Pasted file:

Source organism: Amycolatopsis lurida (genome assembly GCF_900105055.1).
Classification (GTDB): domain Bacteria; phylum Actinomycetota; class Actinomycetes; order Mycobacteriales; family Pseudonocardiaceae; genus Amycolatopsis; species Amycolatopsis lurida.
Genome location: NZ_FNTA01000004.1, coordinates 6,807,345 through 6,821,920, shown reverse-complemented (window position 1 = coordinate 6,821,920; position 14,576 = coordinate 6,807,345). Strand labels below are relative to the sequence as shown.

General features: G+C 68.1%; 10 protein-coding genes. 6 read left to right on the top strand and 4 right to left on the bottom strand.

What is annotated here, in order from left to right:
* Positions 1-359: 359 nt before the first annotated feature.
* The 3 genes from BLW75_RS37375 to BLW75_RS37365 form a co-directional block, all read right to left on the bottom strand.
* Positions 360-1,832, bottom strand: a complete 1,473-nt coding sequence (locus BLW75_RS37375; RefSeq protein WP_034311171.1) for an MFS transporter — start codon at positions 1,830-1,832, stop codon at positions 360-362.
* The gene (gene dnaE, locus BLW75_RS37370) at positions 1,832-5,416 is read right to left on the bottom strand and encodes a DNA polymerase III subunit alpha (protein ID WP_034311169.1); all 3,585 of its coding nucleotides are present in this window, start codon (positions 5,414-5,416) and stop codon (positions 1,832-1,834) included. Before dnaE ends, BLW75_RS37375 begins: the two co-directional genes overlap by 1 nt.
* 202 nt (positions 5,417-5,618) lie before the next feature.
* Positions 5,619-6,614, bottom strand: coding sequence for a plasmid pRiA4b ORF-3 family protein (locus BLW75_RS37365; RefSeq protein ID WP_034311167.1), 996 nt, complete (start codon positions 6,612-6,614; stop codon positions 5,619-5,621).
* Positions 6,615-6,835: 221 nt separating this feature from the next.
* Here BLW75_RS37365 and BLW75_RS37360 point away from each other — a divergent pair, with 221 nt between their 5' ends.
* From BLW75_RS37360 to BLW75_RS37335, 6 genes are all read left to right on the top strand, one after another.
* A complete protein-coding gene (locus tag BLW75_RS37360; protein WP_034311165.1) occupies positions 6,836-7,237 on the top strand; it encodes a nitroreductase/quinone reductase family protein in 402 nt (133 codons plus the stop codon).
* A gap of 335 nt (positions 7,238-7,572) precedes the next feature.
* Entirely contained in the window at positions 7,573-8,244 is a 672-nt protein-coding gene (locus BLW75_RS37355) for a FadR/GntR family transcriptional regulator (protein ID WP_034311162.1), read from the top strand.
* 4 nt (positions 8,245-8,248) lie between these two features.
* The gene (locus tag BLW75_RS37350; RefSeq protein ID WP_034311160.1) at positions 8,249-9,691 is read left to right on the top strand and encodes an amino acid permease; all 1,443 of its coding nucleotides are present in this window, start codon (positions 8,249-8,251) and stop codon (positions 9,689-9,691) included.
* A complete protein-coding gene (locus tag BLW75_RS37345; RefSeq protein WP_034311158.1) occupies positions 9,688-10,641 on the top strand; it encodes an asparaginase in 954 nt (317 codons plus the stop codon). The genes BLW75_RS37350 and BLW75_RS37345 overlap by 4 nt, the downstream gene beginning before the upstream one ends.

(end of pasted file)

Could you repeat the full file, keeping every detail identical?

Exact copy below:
Source organism: Amycolatopsis lurida (genome assembly GCF_900105055.1).
Classification (GTDB): domain Bacteria; phylum Actinomycetota; class Actinomycetes; order Mycobacteriales; family Pseudonocardiaceae; genus Amycolatopsis; species Amycolatopsis lurida.
Genome location: NZ_FNTA01000004.1, coordinates 6,807,345 through 6,821,920, shown reverse-complemented (window position 1 = coordinate 6,821,920; position 14,576 = coordinate 6,807,345). Strand labels below are relative to the sequence as shown.

General features: G+C 68.1%; 10 protein-coding genes. 6 read left to right on the top strand and 4 right to left on the bottom strand.

What is annotated here, in order from left to right:
* Positions 1-359: 359 nt before the first annotated feature.
* The 3 genes from BLW75_RS37375 to BLW75_RS37365 form a co-directional block, all read right to left on the bottom strand.
* Positions 360-1,832, bottom strand: a complete 1,473-nt coding sequence (locus BLW75_RS37375; RefSeq protein WP_034311171.1) for an MFS transporter — start codon at positions 1,830-1,832, stop codon at positions 360-362.
* The gene (gene dnaE, locus BLW75_RS37370) at positions 1,832-5,416 is read right to left on the bottom strand and encodes a DNA polymerase III subunit alpha (protein ID WP_034311169.1); all 3,585 of its coding nucleotides are present in this window, start codon (positions 5,414-5,416) and stop codon (positions 1,832-1,834) included. Before dnaE ends, BLW75_RS37375 begins: the two co-directional genes overlap by 1 nt.
* 202 nt (positions 5,417-5,618) lie before the next feature.
* Positions 5,619-6,614, bottom strand: coding sequence for a plasmid pRiA4b ORF-3 family protein (locus BLW75_RS37365; RefSeq protein ID WP_034311167.1), 996 nt, complete (start codon positions 6,612-6,614; stop codon positions 5,619-5,621).
* Positions 6,615-6,835: 221 nt separating this feature from the next.
* Here BLW75_RS37365 and BLW75_RS37360 point away from each other — a divergent pair, with 221 nt between their 5' ends.
* From BLW75_RS37360 to BLW75_RS37335, 6 genes are all read left to right on the top strand, one after another.
* A complete protein-coding gene (locus tag BLW75_RS37360; protein WP_034311165.1) occupies positions 6,836-7,237 on the top strand; it encodes a nitroreductase/quinone reductase family protein in 402 nt (133 codons plus the stop codon).
* A gap of 335 nt (positions 7,238-7,572) precedes the next feature.
* Entirely contained in the window at positions 7,573-8,244 is a 672-nt protein-coding gene (locus BLW75_RS37355) for a FadR/GntR family transcriptional regulator (protein ID WP_034311162.1), read from the top strand.
* 4 nt (positions 8,245-8,248) lie between these two features.
* The gene (locus tag BLW75_RS37350; RefSeq protein ID WP_034311160.1) at positions 8,249-9,691 is read left to right on the top strand and encodes an amino acid permease; all 1,443 of its coding nucleotides are present in this window, start codon (positions 8,249-8,251) and stop codon (positions 9,689-9,691) included.
* A complete protein-coding gene (locus tag BLW75_RS37345; RefSeq protein WP_034311158.1) occupies positions 9,688-10,641 on the top strand; it encodes an asparaginase in 954 nt (317 codons plus the stop codon). The genes BLW75_RS37350 and BLW75_RS37345 overlap by 4 nt, the downstream gene beginning before the upstream one ends.